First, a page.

No one can really blame National Team Development Coach Ron Rolston for leaving and taking the head job with the Rochester Americans.
But you can damn sure blame the schools that didn’t want to take a chance on hiring him. College hockey, to a degree American hockey, has had a “Who Shot JR?”-like summer with all these top-name guys leaving to go play Major Junior.
The college hockey vs. Major Junior argument has nothing to do with which provides better competition but in this case, development. Development is the key and though there are college programs that offer kids a chance to develop for the NHL, there aren’t enough of them that do it consistently.
Schools like Boston College, Boston University, North Dakota, Wisconsin and Michigan have typically been those places in the last five to 10 years that offer development. Other than that, a lot of schools are more about winning than they are development.
A friend of mine made this argument last night and it’s a valid point: If you put more time into developing good players, the winning will take care of itself.
That’s why this column leads with Rolston and the schools that didn’t take a chance in wanting to hire him. Truthfully, there wasn’t a better non-college head coaching candidate this summer than Rolston and his track record is proof.
He has helped molded and shaped talents like Patrick Kane, James Van Riemsdyk in previous years while working with talent like John Gibson, Connor Murphy and JT Miller, all guys who are leaving for Major Junior.
Throw in the fact this guy has won multiple international tournaments and it begs the question: Why didn’t college programs hire this guy?
If USA Hockey can trust this guy with the crown jewels of this nation’s future stars, why couldn’t a college do the same?
The same buddy I talked to made another point that was pretty valid: The problem college hockey has is it has athletic directors that may not understand what it takes to build a program the right way.
Obviously, there are athletic directors that get it but let’s be real here, there are probably some athletic directors that don’t. I know that. You know that and Ringo over here definitely knows that.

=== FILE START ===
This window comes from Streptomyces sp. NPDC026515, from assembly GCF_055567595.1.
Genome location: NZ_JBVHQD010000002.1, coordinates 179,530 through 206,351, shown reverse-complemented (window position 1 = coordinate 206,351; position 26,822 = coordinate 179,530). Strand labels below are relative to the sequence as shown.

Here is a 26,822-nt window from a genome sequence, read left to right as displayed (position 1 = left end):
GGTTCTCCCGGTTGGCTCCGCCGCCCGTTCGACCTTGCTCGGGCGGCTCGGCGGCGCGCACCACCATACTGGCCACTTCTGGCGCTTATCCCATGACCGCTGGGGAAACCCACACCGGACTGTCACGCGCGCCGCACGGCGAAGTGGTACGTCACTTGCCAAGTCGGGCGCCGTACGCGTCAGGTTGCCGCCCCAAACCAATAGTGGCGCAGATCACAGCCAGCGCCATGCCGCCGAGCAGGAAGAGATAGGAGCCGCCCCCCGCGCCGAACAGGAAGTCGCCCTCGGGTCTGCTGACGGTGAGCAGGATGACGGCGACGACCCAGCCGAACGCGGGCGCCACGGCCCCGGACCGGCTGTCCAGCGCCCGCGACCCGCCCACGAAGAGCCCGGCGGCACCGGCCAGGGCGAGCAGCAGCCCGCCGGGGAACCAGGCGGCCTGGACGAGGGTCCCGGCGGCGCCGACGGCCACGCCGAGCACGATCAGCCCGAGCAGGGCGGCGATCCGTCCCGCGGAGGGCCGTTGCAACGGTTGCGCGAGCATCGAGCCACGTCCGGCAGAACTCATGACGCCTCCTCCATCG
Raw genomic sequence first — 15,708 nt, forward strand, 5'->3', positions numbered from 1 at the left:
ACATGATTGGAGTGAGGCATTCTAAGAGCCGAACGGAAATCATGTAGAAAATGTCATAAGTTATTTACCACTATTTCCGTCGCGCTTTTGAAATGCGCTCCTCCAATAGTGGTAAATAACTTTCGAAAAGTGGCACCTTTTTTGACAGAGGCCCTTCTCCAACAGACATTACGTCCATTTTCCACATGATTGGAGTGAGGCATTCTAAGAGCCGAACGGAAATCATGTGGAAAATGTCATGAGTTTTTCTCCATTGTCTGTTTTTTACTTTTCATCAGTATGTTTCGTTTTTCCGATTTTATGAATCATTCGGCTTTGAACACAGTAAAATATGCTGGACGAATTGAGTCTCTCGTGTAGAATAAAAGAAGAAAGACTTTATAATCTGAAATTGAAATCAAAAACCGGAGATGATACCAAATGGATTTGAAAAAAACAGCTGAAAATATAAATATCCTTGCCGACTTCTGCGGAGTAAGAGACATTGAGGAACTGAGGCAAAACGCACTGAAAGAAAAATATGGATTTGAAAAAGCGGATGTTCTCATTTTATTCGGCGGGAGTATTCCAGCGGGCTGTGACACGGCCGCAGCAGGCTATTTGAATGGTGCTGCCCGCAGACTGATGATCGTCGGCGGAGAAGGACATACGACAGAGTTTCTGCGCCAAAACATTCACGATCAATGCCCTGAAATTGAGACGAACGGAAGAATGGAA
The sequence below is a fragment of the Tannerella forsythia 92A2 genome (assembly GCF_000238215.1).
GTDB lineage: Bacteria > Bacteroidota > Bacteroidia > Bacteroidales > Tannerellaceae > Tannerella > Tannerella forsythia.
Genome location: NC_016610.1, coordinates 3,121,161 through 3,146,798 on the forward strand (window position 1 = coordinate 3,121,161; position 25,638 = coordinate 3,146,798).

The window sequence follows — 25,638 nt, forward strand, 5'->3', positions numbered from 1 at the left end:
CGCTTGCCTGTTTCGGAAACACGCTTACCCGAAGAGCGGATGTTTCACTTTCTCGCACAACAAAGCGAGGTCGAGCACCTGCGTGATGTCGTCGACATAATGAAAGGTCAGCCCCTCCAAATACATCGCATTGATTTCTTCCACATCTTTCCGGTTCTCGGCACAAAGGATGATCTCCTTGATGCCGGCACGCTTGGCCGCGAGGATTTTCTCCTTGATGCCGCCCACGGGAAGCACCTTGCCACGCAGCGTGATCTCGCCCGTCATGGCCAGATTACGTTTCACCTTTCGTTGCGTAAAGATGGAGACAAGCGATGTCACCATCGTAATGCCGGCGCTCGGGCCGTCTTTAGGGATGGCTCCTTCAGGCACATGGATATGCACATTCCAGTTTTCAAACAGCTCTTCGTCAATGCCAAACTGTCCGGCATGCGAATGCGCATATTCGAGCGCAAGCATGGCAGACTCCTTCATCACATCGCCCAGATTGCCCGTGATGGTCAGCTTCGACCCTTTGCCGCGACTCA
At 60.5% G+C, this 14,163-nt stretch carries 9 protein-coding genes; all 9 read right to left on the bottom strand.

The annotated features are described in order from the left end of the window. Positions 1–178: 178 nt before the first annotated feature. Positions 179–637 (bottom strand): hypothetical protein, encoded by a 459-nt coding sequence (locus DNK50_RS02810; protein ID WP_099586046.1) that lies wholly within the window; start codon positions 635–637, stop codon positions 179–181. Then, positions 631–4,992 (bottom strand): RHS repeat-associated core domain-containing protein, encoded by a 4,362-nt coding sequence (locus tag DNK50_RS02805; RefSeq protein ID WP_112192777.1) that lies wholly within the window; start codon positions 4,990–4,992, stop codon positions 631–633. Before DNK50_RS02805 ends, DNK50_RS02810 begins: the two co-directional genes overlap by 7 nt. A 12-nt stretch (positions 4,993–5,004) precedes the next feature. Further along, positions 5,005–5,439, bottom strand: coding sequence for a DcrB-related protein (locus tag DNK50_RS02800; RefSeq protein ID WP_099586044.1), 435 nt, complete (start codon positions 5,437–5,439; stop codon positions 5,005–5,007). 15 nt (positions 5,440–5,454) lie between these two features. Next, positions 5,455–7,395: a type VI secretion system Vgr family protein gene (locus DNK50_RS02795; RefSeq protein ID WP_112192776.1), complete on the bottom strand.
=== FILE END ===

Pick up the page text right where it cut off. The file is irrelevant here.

Here in Minnesota the high schools more or less have an unwritten rule when it comes to hiring hockey coaches. It isn’t like hiring a basketball or football coach where those coaches have to be teachers. The feeling with hiring a hockey coach in Minnesota is when a hire is made, schools are looking for people that know the game. They played the game and they don’t get caught up with other details.
A high school coach in this region once said schools find it easier to hire a hockey mind because hockey is a complex sport not everyone can coach.
That leads to this final point. If college hockey and its fans want to start putting an end to high-end guys leaving, there needs to be more motivation other than getting a college education.
College educations are important and I thank the Lord I have one but we all remember what it’s like to be 17 and 18 years old. If someone came along and said you could have your dream job for life without having to attend college, we’d all consider it. As an arrogant-ass 17-year-old I told my parents and teachers, “If journalism was like hockey, I wouldn’t waste my time in school. What can I learn in school that I already haven’t learned working at a decently-sized daily newspaper?”
More than a college education needs to be touted. Development needs to be touted. Success stories from college need to be touted.
Showing colleges care about development is a major step in the right direction but when schools let coaches like Rolston slip by, therein lies the problem. Ohio State got it right this summer when it hired goaltending coach Joe Exter away from the NTDP. That was Ohio State’s way of saying it cares about hockey and it wants to do its best to get the premier goaltenders.
People can argue all they want about Major Junior and its evil telenovela father, Hockey Canada, for ruining the game here in the United States by fleecing talent. But in true soap opera form, these kids are going to a place where they feel they can get the best development.
That’s why kids are leaving. And when guys like Rolston don’t get hired, it’s another reason to walk out the door too.